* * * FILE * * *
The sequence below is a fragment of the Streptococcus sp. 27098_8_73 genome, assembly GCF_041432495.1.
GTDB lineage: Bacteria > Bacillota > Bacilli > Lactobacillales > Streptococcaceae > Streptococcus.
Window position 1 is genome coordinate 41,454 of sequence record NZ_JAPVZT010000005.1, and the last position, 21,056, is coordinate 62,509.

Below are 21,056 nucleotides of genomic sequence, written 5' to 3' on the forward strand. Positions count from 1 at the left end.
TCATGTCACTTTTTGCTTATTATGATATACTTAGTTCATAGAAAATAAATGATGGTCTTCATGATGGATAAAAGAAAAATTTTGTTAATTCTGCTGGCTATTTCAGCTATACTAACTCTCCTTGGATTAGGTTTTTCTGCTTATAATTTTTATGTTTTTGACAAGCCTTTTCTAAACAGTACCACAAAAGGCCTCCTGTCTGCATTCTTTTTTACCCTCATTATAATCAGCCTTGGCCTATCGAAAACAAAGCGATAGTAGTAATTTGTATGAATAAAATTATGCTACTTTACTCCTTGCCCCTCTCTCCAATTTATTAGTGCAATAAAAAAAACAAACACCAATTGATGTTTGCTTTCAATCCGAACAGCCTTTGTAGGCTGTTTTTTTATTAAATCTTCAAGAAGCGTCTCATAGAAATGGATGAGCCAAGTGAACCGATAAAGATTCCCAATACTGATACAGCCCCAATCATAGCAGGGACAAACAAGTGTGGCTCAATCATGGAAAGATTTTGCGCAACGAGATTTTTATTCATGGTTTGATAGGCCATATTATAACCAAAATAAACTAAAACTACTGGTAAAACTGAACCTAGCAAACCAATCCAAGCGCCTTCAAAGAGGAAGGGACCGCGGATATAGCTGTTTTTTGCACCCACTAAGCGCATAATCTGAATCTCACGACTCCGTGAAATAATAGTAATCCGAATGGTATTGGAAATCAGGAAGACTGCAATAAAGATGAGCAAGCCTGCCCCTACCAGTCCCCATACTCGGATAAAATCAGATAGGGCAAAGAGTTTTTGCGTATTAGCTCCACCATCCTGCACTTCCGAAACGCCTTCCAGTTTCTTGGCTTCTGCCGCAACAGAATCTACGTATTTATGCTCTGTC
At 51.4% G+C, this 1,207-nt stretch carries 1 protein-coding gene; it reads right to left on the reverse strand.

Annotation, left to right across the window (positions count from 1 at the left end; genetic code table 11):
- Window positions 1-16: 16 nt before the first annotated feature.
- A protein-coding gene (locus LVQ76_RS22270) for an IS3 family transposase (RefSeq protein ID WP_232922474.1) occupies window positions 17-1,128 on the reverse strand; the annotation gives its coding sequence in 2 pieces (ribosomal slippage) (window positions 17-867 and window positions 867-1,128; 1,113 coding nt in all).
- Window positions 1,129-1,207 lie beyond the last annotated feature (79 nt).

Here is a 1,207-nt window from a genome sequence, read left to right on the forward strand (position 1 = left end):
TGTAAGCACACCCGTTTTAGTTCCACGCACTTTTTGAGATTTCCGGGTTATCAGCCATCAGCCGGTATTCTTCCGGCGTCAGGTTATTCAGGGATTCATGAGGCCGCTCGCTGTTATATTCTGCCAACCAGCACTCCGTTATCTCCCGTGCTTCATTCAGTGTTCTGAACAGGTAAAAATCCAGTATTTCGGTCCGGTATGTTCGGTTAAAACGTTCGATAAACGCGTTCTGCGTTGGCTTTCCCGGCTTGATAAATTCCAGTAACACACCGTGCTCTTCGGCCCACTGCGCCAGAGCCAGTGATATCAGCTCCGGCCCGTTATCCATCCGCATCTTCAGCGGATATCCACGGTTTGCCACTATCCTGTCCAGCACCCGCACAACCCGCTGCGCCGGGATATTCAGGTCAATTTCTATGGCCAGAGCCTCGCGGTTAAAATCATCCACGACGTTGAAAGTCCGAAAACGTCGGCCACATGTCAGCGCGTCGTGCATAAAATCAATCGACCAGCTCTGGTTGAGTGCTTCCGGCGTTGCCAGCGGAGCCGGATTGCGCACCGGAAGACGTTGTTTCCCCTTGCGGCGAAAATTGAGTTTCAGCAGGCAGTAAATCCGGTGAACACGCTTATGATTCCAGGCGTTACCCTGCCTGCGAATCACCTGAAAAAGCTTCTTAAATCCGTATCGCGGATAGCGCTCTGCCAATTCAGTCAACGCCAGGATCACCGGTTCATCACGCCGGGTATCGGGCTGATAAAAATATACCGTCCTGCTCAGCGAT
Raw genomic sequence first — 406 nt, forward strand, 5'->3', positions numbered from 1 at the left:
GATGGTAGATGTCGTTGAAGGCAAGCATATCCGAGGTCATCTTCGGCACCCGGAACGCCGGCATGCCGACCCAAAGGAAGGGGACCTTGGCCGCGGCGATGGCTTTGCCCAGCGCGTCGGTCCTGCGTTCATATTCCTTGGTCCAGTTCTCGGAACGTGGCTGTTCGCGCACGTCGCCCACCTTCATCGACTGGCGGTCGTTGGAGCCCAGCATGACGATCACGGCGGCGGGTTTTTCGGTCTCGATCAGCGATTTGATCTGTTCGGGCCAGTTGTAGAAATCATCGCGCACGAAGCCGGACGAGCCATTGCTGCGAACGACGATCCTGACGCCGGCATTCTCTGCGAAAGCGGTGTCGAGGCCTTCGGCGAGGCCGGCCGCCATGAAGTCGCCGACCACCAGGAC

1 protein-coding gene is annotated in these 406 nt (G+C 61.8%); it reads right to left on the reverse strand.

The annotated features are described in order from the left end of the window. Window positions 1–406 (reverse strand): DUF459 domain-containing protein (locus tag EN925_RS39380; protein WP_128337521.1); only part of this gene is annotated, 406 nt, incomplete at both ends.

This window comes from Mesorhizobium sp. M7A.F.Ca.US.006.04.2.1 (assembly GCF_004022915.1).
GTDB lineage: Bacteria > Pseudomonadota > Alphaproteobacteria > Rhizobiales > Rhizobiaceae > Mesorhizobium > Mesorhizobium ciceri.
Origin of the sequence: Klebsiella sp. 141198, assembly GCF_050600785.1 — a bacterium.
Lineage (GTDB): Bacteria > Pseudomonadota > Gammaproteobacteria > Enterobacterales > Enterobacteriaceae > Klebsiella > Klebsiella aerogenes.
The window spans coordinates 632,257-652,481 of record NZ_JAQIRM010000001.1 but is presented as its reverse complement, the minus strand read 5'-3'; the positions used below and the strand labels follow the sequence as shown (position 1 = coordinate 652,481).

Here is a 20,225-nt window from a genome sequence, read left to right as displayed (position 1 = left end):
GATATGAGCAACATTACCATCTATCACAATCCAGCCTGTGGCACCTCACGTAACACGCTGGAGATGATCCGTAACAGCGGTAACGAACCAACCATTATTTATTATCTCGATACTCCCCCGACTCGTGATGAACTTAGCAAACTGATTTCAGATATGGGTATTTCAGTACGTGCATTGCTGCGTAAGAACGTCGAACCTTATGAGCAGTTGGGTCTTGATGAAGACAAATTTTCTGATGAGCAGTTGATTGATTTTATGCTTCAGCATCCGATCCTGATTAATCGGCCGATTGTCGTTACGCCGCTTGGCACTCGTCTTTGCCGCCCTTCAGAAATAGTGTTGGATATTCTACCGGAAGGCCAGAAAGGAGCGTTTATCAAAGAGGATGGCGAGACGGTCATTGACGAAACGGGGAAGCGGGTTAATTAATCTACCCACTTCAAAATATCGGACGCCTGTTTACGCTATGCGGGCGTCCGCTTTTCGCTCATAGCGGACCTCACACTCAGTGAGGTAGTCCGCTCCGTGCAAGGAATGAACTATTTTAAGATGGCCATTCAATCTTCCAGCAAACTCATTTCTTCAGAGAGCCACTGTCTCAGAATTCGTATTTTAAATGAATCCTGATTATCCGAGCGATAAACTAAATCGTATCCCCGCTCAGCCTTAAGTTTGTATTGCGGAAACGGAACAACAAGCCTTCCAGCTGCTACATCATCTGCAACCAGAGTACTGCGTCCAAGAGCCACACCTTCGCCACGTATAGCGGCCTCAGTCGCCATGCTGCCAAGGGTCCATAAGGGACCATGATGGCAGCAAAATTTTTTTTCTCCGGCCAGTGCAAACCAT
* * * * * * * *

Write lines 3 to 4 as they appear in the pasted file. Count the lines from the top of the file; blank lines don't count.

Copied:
Window position 1 is genome coordinate 41,454 of sequence record NZ_JAPVZT010000005.1, and the last position, 21,056, is coordinate 62,509.

Below are 21,056 nucleotides of genomic sequence, written 5' to 3' on the forward strand. Positions count from 1 at the left end.